A Ghanaian start-up, JVL-YKMA Recycling Plant, was among three companies from Africa that won the 2021 Prestigious SEED Low Carbon Award announced at the UN’s High-level Political Forum on Sustainable Development.
The winning start-up in Ghana, founded in 2020, processes organic waste and faecal sludge to produce compost for commercial farming and affordable, fuel-efficient briquettes for households and industries.
Managed by young engineer, Bernadette Dzifa Agbefu, JVL-YKMA Recycling Plant is an innovative Public-Private Partnership between Jekora Ventures Ltd and the Yilo Krobo Municipal Assembly. It processes up to 1,800 tonnes of organic solid waste and up to 5,000 cubic meters of faecal sludge to produce up to 200 tonnes of compost and 1,000 tonnes of low-cost fuel briquettes annually.
As part of the benefits of the awards, SEED will help the business grow its production value through increasing faecal sludge treatment capacity and running a second briquetting shift.
Other Winners from Africa
Meanwhile, the winners and runners-up, who hail from nine countries across Africa and Asia, showcased their innovative and sustainable enterprises which contribute to climate adaptation and lower carbon use. Overall, nine winners and 39 runners-up are eligible for participation in the renowned SEED Accelerator and Catalyser programmes, to help scale their enterprises and their impact.
In the SEED Low Carbon Awards in Africa, two other waste management companies, Regenize, a Cape Town-based enterprise and Peec Energy from Uganda were also recognized.
Regenize, a South African enterprise founded in 2016 by entrepreneur Chad Robertson, rewards residents with Remali, a virtual currency that can be used to buy airtime, data or grocery vouchers, in exchange for recycled materials.
The Cape Town-based business provides informal waste collectors with community-based recycling hubs, uniforms, transportation, and connections to clean recyclables. Once collected and sorted, Regenize purchases the recycled materials and sells them in bulk to waste processors.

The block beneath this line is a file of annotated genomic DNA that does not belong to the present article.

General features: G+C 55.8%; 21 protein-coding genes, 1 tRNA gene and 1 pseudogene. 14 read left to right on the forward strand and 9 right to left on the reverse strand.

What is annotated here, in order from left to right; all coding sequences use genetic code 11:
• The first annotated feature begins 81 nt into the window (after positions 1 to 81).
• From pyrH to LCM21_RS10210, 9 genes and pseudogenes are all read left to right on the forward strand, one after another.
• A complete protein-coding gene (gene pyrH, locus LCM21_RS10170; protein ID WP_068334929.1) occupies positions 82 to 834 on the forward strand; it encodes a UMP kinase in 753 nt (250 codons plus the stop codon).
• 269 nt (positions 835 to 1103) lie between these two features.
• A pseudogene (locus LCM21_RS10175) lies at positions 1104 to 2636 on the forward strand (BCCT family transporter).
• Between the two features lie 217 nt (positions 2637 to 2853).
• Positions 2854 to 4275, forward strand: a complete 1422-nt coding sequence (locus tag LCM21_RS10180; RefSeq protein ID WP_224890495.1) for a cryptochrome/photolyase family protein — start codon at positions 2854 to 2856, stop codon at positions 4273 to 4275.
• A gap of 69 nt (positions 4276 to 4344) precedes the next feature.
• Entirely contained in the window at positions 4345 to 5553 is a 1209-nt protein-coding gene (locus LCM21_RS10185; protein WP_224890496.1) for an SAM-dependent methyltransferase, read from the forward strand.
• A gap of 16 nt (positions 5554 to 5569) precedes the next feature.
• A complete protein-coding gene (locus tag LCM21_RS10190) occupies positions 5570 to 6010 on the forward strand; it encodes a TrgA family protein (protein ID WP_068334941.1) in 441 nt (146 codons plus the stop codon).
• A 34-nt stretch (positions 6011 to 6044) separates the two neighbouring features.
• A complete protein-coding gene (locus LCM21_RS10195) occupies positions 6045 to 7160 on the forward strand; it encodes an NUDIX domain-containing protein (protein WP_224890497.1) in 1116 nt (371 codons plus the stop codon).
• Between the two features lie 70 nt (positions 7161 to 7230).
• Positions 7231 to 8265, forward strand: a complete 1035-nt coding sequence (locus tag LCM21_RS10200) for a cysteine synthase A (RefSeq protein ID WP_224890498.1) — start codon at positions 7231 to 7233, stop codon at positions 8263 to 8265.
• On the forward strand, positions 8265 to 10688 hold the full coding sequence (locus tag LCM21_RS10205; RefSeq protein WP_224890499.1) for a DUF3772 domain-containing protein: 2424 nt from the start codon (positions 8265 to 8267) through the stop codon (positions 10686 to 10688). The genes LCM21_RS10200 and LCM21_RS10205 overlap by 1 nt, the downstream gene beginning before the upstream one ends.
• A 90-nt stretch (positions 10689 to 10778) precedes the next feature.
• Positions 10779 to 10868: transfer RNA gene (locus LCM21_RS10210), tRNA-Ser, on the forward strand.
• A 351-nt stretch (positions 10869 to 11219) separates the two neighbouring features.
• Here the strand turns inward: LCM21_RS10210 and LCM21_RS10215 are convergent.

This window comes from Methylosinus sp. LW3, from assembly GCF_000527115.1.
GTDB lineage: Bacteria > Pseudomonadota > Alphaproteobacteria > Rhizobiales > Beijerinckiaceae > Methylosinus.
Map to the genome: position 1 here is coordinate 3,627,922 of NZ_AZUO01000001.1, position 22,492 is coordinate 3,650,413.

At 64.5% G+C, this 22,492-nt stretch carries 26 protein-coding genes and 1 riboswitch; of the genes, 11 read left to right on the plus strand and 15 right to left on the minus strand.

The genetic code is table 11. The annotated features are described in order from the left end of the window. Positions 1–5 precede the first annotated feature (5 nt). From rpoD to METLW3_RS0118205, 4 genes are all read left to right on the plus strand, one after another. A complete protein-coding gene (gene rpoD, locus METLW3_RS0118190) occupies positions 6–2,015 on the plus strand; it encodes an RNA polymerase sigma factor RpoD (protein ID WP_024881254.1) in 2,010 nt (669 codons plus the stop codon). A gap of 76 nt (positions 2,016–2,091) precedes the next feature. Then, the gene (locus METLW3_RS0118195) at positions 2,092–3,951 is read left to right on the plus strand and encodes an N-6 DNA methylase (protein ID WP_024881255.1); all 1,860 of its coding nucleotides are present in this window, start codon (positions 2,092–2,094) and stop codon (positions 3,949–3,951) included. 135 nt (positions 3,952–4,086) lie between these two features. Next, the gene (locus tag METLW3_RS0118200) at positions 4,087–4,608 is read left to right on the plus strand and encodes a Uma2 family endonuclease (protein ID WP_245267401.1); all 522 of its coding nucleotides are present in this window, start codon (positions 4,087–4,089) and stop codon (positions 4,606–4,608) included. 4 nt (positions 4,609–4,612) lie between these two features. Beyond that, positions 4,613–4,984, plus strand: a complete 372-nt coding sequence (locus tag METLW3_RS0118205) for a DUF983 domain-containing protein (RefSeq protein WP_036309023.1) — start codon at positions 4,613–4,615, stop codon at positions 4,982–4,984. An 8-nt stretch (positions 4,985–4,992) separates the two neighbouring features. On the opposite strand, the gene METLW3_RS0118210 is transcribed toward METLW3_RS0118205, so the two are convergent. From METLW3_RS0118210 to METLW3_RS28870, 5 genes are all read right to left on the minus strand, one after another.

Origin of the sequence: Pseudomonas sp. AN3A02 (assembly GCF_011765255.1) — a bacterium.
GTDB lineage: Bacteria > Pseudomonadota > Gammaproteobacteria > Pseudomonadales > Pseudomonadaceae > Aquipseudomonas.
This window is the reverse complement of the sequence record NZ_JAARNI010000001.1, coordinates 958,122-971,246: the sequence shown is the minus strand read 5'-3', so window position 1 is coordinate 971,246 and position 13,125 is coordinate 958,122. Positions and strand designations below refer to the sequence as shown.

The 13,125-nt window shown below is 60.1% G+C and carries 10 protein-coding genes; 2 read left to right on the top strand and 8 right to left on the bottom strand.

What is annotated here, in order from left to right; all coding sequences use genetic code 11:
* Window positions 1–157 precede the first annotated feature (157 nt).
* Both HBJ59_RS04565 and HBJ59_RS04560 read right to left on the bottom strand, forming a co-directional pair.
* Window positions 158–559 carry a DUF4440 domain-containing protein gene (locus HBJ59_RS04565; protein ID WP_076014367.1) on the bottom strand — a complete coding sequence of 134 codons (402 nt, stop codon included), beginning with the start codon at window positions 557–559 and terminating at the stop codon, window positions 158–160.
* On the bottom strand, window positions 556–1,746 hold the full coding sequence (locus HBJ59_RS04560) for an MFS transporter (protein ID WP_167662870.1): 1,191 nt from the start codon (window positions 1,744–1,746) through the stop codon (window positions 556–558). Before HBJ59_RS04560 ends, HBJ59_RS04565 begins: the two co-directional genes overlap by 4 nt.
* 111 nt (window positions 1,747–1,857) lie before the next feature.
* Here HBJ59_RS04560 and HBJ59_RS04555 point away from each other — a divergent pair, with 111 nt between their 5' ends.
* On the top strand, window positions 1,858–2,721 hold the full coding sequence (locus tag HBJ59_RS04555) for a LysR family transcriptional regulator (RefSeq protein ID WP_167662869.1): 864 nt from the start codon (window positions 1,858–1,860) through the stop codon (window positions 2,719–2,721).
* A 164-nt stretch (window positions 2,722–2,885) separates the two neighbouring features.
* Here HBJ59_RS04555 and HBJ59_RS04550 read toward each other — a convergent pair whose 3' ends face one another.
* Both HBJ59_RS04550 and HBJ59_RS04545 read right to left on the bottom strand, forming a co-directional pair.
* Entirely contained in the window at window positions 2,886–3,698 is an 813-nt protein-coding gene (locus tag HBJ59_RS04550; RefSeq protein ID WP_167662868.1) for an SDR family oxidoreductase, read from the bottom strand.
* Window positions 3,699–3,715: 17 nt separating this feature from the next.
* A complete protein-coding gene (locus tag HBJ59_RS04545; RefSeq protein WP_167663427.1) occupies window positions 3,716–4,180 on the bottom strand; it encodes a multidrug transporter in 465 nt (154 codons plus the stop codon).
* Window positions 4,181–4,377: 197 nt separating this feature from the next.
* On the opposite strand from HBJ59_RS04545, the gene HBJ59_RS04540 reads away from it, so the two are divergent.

In this way, Regenize has diverted 231 tonnes of waste from landfills. As part of the recognition, SEED will help Regenize by setting up 151 decentralized recycling hubs and integrating 423 informal waste collectors into its model.
Peec Energy from Uganda
Also, the winning enterprise from Uganda, Peec Energy, offers remote monitoring and smart metering solutions for solar mini-grids and solar home systems in local communities, currently benefitting 3,800 households.
Founded in 2016 by entrepreneur Philip Kyeswa, Peec Energy provides PAYG meters to local mini-grid developers, allowing them to sell energy in off-grid locations and to remotely monitor their utility assets and collect bill payments via a central software.
In addition, the enterprise provides women and youth with solar and biogas training and certification from the Directorate of Industrial training in Uganda. Under SEED’s expert guidance, Peec Energy aims to expand throughout Uganda, Rwanda, and Congo to reach 500,000 connected households, impacting more than 1 million people.
SEED Low Carbon Award winners from Asia
In Asia, the SEED Low Carbon Award winners focused largely on enterprises utilising the circular economy model. Indian start-up, PadCare Labs, which creates recyclable materials out of soiled menstrual pads took home the Award, alongside Sampangan from Indonesia which converts waste into high-value, sustainable materials. Also, Thai start-up Moreloop which upcycles dead-stock fabrics to tackle waste in the fashion industry was also honoured.
Meanwhile, Rita Schwarzelühr-Sutter, Parliamentarian State Secretary in the German Federal Environment Ministry (BMU), which is the primary sponsor of the SEED Low Carbon Awards, highlighted the significant role played by MSMEs in sustainable development.
“Micro and small enterprises play a vital role in the transformation to a decarbonised, more sustainable development. Many of these enterprises contribute greatly to this transformation. The SEED Awards are instrumental for scaling such enterprises, equipping the founders with the tools, knowledge and networks they need to maximise their impact within their local communities and beyond”.Schwarzelühr-Sutter
Notably, winners of the SEED Awards will be awarded matching grants of between EUR 10,000 and 15,000 and will receive tailored one-to-one advisory services for up to a year to scale their operations, as part of the renowned SEED Accelerator program.
Meanwhile, in line with the principle of ‘awarding the best and moving the rest’, 39 runners-up will also be supported through the SEED Catalyser program, to refine their business models and optimize their impacts while advancing their investment readiness.
Of the 2021 SEED Awards cohort, 69 per cent of enterprise leaders are 18-35 years-old and 52 per cent are female-led enterprises. Since its inception in 2005, the SEED Awards has awarded 311 enterprises in 40 countries and have facilitated the disbursement of over EUR 1 million in grants. Each individual SEED enterprise has saved an average of 7,300 tonnes of CO2, generated more than 9,399 kWh of renewable energy, and created 28.4 jobs.